Our Millennium Express two-stage-to-orbit (TSTO) RLV addresses this transition problem by minimizing pre-operational investment. We hope to hold investment to about $170 million (2001 dollars). We assume $200 million for purposes of the above chart. We also expect to hold per flight recurring operational costs to about $240,000 to $300,000 per flight, since our orbiter is quite small and does not rely on any exotic technology. In fact, the orbiter is powered by rocket engines that have been mothballed for 25 years. Our preferred subsonic carrier stage is a modification of an aircraft that has been flying for 36 years -- powered by engines that have been flying for 46 years. With the economics promised by the Millennium Express, we expect to make economic sense with a relatively small amount of initial revenue, i.e. as little as $100 or $200 million per year. This enables consideration of a vertical integration strategy. Thus, our initial business is likely to be telecommunications. However, we also expect to be able to offer attractively prices space tourism services -- once the regulatory hurdles become manageable.

Our payload is also much smaller than the payload for the SSTO, of course. However, our recurring cost per kg of payload to low Earth orbit (LEO) promises to be only about 40 percent that for the SSTO. The SSTO is attractive to potential customers desiring large payloads. An SSTO is also operationally attractive. However, we believe our approach to a TSTO/RLV also provides for relatively simple operations. Once the transition is made to an RLV-based market, there should be room for a variety of RLVs. We believe that our Millennium Express is the key to making the transition happen.


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Second and final posting on Millennium Express.

[quote author=tour2space website]

This rendering depicts the orbiter stage of the Millennium Express as it might look just prior to approach and landing at the original launch site. The Millennium Express is a two-stage-to-orbit reusable launch vehicle (RLV) that stages subsonically at about mach 0.5 and a 15-km altitude and high flight path angle. This launch approach allows us to avoid large aerodynamic forces that would otherwise design the orbiter wing. The preferred concept for the carrier stage uses a large straight wing and large turboprop engines to allow efficient climb while constraining aerodynamic forces on the orbiter wing during the climb to launch altitude. The carrier stage also use rocket assist above about 10-km altitude to reach 15 km and relatively thin air prior to separation of the orbiter from the carrier stage. The orbiter stage follows an essentially ballistic trajectory after separation at a high flight path angle. Thus the orbiter wing is used only for reentry, approach and landing. This is the key design trick for the Millennium Express -- a design trick that we hope to patent. The savings in orbiter wing mass is equivalent to perhaps six times the system payload. Our performance and cost goals are dependent upon good system design and some design tricks -- not on exotic technology. We treat our goal of constraining pre-operational investment to under $200 million as a basic design requirement.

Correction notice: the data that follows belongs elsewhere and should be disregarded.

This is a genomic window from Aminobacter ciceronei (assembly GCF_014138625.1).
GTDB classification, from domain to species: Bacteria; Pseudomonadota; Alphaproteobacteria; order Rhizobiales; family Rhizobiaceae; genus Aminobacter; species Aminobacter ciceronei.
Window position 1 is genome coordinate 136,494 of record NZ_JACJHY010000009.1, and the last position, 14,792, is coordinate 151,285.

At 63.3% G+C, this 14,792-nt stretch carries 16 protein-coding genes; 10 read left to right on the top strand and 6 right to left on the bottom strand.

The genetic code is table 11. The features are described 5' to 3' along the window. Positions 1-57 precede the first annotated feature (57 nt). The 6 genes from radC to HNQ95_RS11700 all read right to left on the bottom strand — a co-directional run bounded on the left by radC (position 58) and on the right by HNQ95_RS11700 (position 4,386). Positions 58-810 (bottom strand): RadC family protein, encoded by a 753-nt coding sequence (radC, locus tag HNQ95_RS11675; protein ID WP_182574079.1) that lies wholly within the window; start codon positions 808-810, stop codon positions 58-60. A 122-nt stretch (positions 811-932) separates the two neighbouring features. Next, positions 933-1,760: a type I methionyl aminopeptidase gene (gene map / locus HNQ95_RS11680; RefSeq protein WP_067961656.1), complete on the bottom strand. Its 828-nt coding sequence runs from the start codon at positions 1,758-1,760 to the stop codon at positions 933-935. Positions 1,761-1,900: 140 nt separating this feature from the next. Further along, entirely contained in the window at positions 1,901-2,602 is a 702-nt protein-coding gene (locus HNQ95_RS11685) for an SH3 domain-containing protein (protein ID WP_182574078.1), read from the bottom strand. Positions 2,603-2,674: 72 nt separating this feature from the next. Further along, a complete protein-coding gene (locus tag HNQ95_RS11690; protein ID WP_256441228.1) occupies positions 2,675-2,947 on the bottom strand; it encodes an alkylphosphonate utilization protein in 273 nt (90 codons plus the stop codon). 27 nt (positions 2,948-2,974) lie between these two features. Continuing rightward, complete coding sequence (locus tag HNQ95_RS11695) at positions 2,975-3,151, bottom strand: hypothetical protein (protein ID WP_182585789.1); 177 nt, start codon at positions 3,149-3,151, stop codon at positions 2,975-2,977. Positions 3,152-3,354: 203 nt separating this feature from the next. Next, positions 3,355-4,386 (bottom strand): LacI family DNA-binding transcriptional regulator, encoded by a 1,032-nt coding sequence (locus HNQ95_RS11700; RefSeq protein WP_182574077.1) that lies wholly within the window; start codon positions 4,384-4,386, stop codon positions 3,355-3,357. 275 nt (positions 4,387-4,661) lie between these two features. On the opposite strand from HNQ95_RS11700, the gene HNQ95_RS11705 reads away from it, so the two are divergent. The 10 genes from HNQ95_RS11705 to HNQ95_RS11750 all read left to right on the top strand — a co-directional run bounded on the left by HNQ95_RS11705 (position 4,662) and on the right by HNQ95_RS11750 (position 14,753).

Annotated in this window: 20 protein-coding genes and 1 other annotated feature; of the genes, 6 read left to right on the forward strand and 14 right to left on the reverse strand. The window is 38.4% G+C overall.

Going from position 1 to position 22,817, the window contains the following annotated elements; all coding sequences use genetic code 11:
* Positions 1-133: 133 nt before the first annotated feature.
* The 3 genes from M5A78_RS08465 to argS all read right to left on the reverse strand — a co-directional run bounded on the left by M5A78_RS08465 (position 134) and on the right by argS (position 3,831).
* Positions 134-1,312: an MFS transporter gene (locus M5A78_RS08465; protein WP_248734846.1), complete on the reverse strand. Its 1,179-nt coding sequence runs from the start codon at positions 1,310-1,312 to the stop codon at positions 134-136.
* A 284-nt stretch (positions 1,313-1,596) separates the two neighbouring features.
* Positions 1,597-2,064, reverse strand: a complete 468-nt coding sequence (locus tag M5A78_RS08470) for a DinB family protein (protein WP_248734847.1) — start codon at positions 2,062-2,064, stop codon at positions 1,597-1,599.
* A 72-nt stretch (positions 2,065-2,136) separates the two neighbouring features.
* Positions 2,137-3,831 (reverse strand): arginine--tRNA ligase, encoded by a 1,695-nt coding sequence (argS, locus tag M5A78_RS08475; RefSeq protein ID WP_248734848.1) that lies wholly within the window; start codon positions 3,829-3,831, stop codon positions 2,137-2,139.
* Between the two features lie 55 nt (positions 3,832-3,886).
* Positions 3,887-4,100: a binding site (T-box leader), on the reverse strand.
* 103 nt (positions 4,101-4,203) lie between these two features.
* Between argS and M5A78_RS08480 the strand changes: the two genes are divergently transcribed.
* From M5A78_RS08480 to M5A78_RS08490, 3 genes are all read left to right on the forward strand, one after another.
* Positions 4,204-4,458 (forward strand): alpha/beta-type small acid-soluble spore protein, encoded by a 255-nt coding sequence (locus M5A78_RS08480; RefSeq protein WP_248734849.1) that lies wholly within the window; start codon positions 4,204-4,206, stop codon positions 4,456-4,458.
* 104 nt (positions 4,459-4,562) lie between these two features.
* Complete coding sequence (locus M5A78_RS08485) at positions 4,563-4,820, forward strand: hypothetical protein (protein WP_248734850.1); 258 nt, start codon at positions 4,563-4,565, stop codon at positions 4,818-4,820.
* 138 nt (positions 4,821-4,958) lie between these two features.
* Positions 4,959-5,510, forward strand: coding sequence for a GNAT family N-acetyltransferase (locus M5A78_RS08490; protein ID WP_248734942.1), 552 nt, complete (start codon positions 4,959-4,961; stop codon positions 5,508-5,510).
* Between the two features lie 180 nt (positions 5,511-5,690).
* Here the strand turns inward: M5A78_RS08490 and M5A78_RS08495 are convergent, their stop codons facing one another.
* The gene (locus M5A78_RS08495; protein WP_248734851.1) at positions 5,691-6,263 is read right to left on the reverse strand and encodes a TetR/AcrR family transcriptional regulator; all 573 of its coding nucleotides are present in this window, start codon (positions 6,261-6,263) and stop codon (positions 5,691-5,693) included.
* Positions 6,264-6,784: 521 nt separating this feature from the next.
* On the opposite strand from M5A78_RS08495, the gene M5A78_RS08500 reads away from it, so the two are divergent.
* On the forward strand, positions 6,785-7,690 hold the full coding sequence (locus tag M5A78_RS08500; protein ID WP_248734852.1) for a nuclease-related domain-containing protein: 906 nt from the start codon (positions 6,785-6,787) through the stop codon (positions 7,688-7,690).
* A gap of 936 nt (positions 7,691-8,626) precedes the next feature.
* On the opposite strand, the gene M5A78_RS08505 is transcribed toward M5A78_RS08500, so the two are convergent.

In the rendering above, the ventral fins have been translated forward from their aft reentry position. In their forward position, these ventral fins also serve as landing skids in conjunction with a steerable nose wheel. The X-15 used this arrangement. The aft position of these ventrals is necessary during reentry to avoid severe heating problems associated with ventral intersections with a lower surface. The ventrals are rotated upward for ground clearance prior to takeoff of the carrier stage -- or during landing with the orbiter stage still attached.